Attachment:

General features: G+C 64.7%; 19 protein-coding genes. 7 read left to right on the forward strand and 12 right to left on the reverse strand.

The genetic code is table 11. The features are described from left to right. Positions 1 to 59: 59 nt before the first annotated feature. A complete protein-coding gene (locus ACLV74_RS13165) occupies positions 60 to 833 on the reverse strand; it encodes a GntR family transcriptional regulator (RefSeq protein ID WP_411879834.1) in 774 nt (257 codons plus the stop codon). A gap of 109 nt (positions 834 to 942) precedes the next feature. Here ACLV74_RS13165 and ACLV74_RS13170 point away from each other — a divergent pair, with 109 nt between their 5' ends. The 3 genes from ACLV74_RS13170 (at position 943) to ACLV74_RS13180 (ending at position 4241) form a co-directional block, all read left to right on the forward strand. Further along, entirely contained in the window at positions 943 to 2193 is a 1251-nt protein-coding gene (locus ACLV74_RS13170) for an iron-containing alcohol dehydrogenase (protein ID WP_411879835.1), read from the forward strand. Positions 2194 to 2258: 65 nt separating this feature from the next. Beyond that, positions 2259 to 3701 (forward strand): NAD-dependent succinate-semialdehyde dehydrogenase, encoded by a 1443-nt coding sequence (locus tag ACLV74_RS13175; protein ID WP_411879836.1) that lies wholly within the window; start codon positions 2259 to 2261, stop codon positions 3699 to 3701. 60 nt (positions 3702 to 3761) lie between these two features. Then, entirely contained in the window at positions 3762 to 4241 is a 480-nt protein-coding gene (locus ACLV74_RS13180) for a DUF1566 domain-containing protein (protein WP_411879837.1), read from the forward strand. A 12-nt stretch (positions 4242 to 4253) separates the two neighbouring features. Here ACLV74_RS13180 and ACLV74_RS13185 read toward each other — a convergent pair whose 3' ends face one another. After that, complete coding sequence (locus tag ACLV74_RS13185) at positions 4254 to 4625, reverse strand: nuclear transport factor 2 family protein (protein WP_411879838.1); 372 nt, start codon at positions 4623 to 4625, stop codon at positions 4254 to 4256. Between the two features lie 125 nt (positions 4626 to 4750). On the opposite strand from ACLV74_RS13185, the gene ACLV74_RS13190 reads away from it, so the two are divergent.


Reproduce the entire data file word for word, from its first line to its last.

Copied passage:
General features: G+C 64.7%; 19 protein-coding genes. 7 read left to right on the forward strand and 12 right to left on the reverse strand.

The genetic code is table 11. The features are described from left to right. Positions 1 to 59: 59 nt before the first annotated feature. A complete protein-coding gene (locus ACLV74_RS13165) occupies positions 60 to 833 on the reverse strand; it encodes a GntR family transcriptional regulator (RefSeq protein ID WP_411879834.1) in 774 nt (257 codons plus the stop codon). A gap of 109 nt (positions 834 to 942) precedes the next feature. Here ACLV74_RS13165 and ACLV74_RS13170 point away from each other — a divergent pair, with 109 nt between their 5' ends. The 3 genes from ACLV74_RS13170 (at position 943) to ACLV74_RS13180 (ending at position 4241) form a co-directional block, all read left to right on the forward strand. Further along, entirely contained in the window at positions 943 to 2193 is a 1251-nt protein-coding gene (locus ACLV74_RS13170) for an iron-containing alcohol dehydrogenase (protein ID WP_411879835.1), read from the forward strand. Positions 2194 to 2258: 65 nt separating this feature from the next. Beyond that, positions 2259 to 3701 (forward strand): NAD-dependent succinate-semialdehyde dehydrogenase, encoded by a 1443-nt coding sequence (locus tag ACLV74_RS13175; protein ID WP_411879836.1) that lies wholly within the window; start codon positions 2259 to 2261, stop codon positions 3699 to 3701. 60 nt (positions 3702 to 3761) lie between these two features. Then, entirely contained in the window at positions 3762 to 4241 is a 480-nt protein-coding gene (locus ACLV74_RS13180) for a DUF1566 domain-containing protein (protein WP_411879837.1), read from the forward strand. A 12-nt stretch (positions 4242 to 4253) separates the two neighbouring features. Here ACLV74_RS13180 and ACLV74_RS13185 read toward each other — a convergent pair whose 3' ends face one another. After that, complete coding sequence (locus tag ACLV74_RS13185) at positions 4254 to 4625, reverse strand: nuclear transport factor 2 family protein (protein WP_411879838.1); 372 nt, start codon at positions 4623 to 4625, stop codon at positions 4254 to 4256. Between the two features lie 125 nt (positions 4626 to 4750). On the opposite strand from ACLV74_RS13185, the gene ACLV74_RS13190 reads away from it, so the two are divergent.